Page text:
Malaysia's InvestKL Woos Top Oil, Gas MNCs to Base in Kuala Lumpur
“Proximity to the customers and the support ecosystem is very important. That could be considered an advantage,” Teng elaborated.
By working with local Malaysian companies, oil and gas MNCs that relocated to KL may be able to capitalize on the lower cost structure of the former by outsourcing work to these firms rather than trying to do everything by themselves.
MNCs “also benefit local companies through their demand for auxiliary services from these firms,” he added.
Ensure Supply of Talents
The Malaysian government agency seeks to ensure a seamless transition for MNCs that relocated their regional operations to KL, including in key areas such as manpower, where sufficient supply of local or foreign skilled workers are readily available.
“When [foreigners] come [to KL], we allow them to bring their talents. This is to help them minimize disruptions in their operations. But along the way, they will hire a lot more of our people, who are actually very well trained. It’s an ecosystem, so there’s opportunity for locals, especially those with experience,” the InvestKL senior director told Rigzone.
Over the years, Malaysia has been strengthening its talent resources, including those interested in working for the oil and gas industry. Among these are graduates from Universiti Teknologi PETRONAS (UTP), Universiti Teknologi Malaysia (UTM) and Universiti Malaya (UM).
“We run structured internship programs for university undergraduates in Malaysia. They were placed, for example, with Schlumberger. They took a lot of interns from our local universities because it’s a resource pool of future talents,” Teng revealed.
InvestKL also helped these oil and gas MNCs in the provision of interns not only from UTM and UM, but also UTP as well as other relevant tertiary institutions.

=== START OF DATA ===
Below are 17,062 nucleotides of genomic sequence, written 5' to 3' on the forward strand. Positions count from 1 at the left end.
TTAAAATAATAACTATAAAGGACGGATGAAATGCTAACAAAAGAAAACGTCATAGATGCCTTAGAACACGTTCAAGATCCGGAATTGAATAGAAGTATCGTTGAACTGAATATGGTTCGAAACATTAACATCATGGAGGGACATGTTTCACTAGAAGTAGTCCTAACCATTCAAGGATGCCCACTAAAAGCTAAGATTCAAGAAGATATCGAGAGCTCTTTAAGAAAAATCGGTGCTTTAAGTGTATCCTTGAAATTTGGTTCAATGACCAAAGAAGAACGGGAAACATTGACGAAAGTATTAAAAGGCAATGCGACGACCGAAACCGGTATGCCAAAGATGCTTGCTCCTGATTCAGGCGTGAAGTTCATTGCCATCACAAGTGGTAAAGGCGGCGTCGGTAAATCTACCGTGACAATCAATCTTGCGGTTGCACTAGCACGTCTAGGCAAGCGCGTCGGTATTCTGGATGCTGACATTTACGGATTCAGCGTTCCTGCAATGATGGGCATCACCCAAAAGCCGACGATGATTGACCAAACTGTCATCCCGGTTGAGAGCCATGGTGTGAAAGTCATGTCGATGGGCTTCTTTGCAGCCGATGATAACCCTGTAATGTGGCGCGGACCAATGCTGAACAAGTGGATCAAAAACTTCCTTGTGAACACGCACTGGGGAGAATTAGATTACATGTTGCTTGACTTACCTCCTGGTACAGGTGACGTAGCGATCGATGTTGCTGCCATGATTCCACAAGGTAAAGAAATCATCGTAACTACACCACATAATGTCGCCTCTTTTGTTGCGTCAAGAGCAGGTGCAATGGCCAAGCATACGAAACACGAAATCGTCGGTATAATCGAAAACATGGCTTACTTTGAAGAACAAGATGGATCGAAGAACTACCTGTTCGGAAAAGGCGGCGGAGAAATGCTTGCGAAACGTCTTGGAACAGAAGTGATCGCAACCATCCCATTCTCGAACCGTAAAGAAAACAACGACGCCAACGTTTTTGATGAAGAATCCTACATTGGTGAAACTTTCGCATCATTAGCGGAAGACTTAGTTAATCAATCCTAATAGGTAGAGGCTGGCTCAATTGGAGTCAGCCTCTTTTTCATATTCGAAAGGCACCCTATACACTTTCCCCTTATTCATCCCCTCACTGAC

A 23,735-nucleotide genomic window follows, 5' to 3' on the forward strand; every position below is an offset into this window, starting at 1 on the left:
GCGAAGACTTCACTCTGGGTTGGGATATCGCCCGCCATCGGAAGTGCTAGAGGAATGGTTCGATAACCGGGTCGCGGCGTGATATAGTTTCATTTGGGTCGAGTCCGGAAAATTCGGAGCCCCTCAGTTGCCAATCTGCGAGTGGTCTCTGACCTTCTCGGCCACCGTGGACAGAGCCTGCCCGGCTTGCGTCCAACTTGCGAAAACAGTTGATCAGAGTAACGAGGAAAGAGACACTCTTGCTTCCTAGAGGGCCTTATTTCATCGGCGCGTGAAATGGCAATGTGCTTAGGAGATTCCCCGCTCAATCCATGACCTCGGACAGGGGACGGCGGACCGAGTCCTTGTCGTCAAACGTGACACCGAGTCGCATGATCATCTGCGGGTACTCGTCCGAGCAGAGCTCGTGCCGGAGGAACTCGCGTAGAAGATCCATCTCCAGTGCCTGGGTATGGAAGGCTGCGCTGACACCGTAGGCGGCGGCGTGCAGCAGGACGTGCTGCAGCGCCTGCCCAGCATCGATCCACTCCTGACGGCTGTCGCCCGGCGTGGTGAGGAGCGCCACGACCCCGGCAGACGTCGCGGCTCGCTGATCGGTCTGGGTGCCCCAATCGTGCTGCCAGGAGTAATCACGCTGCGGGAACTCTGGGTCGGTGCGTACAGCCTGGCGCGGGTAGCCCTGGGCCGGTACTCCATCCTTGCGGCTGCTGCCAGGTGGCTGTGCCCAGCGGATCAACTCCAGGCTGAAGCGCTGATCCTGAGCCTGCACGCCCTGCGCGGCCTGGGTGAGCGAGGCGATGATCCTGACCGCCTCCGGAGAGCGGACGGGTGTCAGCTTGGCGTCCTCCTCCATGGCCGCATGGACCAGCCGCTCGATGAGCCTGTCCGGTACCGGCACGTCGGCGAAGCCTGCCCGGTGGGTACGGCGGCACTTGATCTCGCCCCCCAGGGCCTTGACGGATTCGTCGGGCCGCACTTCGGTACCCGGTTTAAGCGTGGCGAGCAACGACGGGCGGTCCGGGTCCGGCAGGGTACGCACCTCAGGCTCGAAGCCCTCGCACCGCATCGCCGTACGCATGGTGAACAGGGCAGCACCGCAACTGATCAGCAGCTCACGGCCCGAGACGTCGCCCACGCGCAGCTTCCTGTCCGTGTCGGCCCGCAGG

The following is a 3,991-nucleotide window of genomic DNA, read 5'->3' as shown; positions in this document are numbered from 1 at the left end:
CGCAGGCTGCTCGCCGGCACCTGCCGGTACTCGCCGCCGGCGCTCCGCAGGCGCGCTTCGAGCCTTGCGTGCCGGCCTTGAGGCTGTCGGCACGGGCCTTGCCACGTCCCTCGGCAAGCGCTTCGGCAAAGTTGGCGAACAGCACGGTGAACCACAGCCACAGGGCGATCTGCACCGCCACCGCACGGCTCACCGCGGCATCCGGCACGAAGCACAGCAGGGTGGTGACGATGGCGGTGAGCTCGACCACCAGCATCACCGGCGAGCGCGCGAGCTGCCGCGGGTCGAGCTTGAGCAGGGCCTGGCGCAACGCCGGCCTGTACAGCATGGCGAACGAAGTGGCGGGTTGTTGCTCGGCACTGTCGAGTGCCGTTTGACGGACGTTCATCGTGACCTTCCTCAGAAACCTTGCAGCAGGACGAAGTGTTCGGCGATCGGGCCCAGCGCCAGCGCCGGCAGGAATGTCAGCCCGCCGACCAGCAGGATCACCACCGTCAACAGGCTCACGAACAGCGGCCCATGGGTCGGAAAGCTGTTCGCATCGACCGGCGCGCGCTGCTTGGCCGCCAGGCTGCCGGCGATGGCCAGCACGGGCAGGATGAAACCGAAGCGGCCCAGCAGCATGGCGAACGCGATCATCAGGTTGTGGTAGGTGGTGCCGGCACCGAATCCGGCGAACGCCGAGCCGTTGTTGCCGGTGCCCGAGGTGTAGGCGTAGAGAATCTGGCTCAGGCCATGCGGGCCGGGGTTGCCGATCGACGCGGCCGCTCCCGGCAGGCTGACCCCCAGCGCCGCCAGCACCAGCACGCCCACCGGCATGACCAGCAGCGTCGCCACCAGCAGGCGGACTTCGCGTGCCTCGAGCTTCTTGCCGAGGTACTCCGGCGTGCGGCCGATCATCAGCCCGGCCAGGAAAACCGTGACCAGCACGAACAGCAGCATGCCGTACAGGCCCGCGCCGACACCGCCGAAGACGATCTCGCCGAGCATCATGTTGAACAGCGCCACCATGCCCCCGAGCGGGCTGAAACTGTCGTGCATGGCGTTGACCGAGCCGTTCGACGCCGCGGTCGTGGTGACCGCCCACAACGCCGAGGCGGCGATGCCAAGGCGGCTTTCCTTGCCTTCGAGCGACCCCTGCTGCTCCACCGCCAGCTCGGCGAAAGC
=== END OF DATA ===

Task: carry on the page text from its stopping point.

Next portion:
On skilled expatriates relocating together with the MNCs to KL, Malaysia does not impose a cap on the numbers that can work for these firms.
“Right now we don’t have any cap, but we prefer at least a 1 to 1 ratio in these companies. You cannot have, for example, 90 foreigners and 10 Malaysians. Besides, it doesn’t make sense for your cost structure anyway. We don’t have that problem [so far] as it doesn’t make sense cost-wise. So the MNCs try to maximize the number of locals they hire,” Teng elaborated.
3 ‘B’ Model
Given that oil and gas is a niche industry with specialized manpower needs, InvestKL adopted a 3 ‘B’ model – Bring, Buy and Build to attract MNCs.
“So if you are short [on skilled manpower], we have 3 models. Bring – you are allowed to bring them from elsewhere; Buy – we connect you to the headhunters to look for the right people; and Build – through programs offered by the universities as well as the development of your own people. So it’s a BBB program,” Teng outlined to Rigzone.
In addition, he observed that the manpower supply situation is fairly positive at the moment as there are some Malaysians (skilled oil and gas workers) who wants to return home in the current industry environment.
Earlier this year, McDermott International, Inc. decided to relocate its regional office to KL from Singapore as part of a strategy to address issues arising from the current downturn. Several of its competitors were already based in KL, where strong engineering resources are available. In addition, key suppliers are located in Malaysia, where a vibrant subsea industry operates.
“We have to be positioned to be very competitive in the industry. We see that things will come back … [but customers] will be very cost conscious and competitive,” Hugh Cuthbertson, McDermott’s vice president, Asia, said April 13 during a media briefing at Keppel Shipyard in Singapore ahead of the launch of its new flagship derrick lay vessel DLV 2000.
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